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El Mariachi (Special Edition)


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El Mariachi (Special Edition) + Desperado (Special Edition) + Once Upon a Time in Mexico
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Product Details

  • Actors: Carlos Gallardo, Consuelo Gómez, Rebecca Rodriguez, David Rodriguez, Tina Rodriguez
  • Directors: Robert Rodriguez
  • Writers: David Rodriguez, Robert Rodriguez, Bryant Delafosse
  • Producers: Carlos Gallardo, Robert Rodriguez, Carmen M. De Gallardo, Elizabeth Avellan
  • Format: Multiple Formats, Anamorphic, Closed-captioned, Color, Dolby, Dubbed, NTSC, Special Edition, Subtitled, Widescreen
  • Language: French (Dolby Digital 2.0 Surround), Spanish (Dolby Digital 5.1)
  • Subtitles: English, Spanish, French
  • Dubbed: French
  • Subtitles for the Hearing Impaired: English
  • Region: Region 1 encoding (US and Canada only)
    PLEASE NOTE:
    Some Region 1 DVDs may contain Regional Coding Enhancement (RCE). Some, but not all, of our international customers have had problems playing these enhanced discs on what are called "region-free" DVD players. For more information on RCE, click .
  • Aspect Ratio: 1.66:1
  • Number of discs: 1
  • Rated: R (Restricted)
  • Studio: Sony Pictures Home Entertainment
  • DVD Release Date: August 26, 2003
  • Run Time: 81 minutes
  • Average Customer Review: 3.9 out of 5 stars  See all reviews (76 customer reviews)
  • ASIN: B0000A2ZTY
  • Amazon Best Sellers Rank: #36,739 in Movies & TV (See Top 100 in Movies & TV)
  • Learn more about "El Mariachi (Special Edition)" on IMDb

Special Features

  • New film transfer from original negatives supervised by Robert Rodriguez
  • Robert Rodriguez's short film "Bedhead"
  • "10-Minute Film School" featurette
  • Sneak Peek: Once Upon a Time in Mexico
  • Winner of Sundance Film Festival Audience Award, 1993

Editorial Reviews

All he wants is to be is a mariachi, like his father, his grandfather and his great grandfather before him. But the town he thinks will bring him luck brings only a curse of deadly mistaken identity.Forced to trade his guitar for a gun, the mariachi is playing for his life in this critically-acclaimed film debut from director Robert Rodriguez. Financed with earnings from a month-long stay in a research hospital, this astonishing action adventure was shot with no second takes, using borrowed equipment and a talented cast of unknowns. The riveting result is a wild bullet-dodging ride through aworld of bandido violence, from the suspense of the opening shoot-out to the tragedy of the unexpected conclusion. With little more than a great story and a lot of heart, Rodriguez has created pure movie pleasure, setting new standards for independent filmmaking, and establishing himself as an unquestionable talent. "An enormously entertaining movie." (Roger Ebert, CHICAGO SUN-TIMES)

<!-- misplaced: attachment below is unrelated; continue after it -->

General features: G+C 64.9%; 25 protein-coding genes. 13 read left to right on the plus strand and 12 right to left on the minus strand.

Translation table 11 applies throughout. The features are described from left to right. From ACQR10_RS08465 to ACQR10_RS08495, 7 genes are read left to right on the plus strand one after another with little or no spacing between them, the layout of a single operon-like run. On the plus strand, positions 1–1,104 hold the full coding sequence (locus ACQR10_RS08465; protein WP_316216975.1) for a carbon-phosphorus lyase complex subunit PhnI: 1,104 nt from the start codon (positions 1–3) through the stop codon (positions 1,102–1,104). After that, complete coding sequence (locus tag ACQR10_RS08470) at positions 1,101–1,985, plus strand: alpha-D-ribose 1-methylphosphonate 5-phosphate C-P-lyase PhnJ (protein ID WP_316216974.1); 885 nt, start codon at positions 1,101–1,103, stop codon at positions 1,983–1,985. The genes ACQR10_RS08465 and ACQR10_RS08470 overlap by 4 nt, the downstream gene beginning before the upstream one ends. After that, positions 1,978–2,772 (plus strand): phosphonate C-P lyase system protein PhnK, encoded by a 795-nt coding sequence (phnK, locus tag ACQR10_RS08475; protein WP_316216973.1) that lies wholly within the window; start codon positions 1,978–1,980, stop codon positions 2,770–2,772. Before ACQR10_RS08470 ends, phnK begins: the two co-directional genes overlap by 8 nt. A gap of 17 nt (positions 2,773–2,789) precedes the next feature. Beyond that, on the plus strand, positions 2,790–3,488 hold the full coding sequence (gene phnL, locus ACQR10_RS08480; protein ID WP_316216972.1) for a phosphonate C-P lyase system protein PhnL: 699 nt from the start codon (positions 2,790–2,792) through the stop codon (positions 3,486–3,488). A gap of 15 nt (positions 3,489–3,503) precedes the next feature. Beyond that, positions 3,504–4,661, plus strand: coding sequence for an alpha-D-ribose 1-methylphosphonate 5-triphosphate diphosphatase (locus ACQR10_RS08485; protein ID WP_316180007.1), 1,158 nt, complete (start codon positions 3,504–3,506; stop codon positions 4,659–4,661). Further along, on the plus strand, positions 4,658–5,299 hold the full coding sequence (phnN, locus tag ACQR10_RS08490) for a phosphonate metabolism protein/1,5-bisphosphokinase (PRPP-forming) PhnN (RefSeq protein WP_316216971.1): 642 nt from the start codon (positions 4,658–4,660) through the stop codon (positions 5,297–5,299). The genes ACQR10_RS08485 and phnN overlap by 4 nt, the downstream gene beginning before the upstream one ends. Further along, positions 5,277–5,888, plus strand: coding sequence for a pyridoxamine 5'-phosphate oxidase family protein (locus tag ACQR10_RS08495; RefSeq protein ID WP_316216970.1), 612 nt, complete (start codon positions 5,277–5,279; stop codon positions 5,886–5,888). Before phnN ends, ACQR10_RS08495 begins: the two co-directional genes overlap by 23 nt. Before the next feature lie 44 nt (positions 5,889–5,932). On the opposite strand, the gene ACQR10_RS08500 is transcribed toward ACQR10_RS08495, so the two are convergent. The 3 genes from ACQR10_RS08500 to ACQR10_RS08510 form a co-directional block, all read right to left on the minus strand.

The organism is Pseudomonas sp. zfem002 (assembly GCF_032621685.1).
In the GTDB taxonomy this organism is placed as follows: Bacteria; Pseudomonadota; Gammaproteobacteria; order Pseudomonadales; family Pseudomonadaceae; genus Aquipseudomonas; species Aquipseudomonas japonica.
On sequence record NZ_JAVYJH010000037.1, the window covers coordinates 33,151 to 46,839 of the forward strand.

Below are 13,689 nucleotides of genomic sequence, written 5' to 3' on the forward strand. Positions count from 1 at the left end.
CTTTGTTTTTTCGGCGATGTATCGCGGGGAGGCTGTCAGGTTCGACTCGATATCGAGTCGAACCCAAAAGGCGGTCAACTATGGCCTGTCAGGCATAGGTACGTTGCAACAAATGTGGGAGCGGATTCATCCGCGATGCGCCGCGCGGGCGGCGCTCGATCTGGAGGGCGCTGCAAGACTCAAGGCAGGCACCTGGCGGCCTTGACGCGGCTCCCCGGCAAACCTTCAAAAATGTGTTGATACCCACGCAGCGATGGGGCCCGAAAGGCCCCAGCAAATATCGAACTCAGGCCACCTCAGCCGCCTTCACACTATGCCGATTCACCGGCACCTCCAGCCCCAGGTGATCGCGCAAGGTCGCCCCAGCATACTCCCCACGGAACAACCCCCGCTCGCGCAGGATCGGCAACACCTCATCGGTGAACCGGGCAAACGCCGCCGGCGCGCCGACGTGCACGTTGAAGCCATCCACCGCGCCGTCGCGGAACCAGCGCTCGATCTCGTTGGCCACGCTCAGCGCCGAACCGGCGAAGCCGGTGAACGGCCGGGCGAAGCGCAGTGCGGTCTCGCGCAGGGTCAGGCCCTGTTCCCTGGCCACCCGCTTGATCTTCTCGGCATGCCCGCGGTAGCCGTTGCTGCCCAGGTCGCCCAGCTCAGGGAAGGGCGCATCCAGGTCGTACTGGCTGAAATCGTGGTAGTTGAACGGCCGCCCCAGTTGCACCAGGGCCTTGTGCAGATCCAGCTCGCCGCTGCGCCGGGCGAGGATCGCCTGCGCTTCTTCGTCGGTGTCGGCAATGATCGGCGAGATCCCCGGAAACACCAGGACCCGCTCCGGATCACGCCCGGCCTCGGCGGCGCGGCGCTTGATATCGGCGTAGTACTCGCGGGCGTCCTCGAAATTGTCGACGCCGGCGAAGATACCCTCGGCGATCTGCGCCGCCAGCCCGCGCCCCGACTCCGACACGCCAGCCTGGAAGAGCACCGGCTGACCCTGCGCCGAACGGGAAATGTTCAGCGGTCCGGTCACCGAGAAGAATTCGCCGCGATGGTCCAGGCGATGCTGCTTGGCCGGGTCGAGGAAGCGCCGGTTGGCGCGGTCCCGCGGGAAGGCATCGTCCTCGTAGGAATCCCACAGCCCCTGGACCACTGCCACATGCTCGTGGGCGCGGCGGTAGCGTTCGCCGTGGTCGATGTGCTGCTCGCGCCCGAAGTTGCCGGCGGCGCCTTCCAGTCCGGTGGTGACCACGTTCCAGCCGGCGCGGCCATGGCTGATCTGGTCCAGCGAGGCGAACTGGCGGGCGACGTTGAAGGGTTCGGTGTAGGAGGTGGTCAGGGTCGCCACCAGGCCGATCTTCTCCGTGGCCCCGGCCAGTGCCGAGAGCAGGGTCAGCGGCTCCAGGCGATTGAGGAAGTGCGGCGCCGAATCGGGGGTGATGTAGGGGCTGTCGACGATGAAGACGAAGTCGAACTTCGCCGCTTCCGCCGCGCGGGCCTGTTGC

Customer Reviews

En Espanol, buey!
Leopoldo Leyendecker
The action scenes are loaded with energy and the story complements them with good characters and good actors that make it all work.
Kevin Alphonso
I love to watch this movie over and over, each time paying attention to a different aspect of film making.
Alaska Slim

Most Helpful Customer Reviews

36 of 41 people found the following review helpful By Michael Crane on February 3, 2004
Format: DVD
"El Mariachi" is one incredible debut from director Robert Rodriguez. Despite it being made on such a low budget, the impression we are given is that it was shot by a pro and not by a first-time director. Rarely do we get to bare witness to such an outstanding debut from a promising director that has all the right ingredients in it.
The story centers around a simple man with a certain passion--to be a well-established "Mariachi." He dresses in black and carries a guitar case with him everywhere he goes. A very passive individual, the Mariachi wants to be at peace without having to deal with any troubles. Well, trouble comes looking for him when there's a case of mistaken identity. Another man that dresses in black and carries a guitar case is causing major problems for a well known drug-dealer. The difference with this person is that in his guitar case is not a guitar--it is filled with numerous types of weapons, from firearms to knives. Forced into an inconceivable conflict, the simple life of the Mariachi turns into one that is filled with violence and bloodshed.
This very well-constructed independent film resembles a modern day Western. The film quality may not be at its absolute best, but the feel of the film is one that gives you an impression of a very talented director. You never know what's going to happen next in this unpredictable film. The film is not in English, so you will have to deal with subtitles if you don't know Spanish. Still, do not let that scare you away. The subtitles are very easy to follow and the movie flows nicely with them. It may feel odd for the first few minutes, but in very little time you will find yourself not even noticing that you're watching subtitles.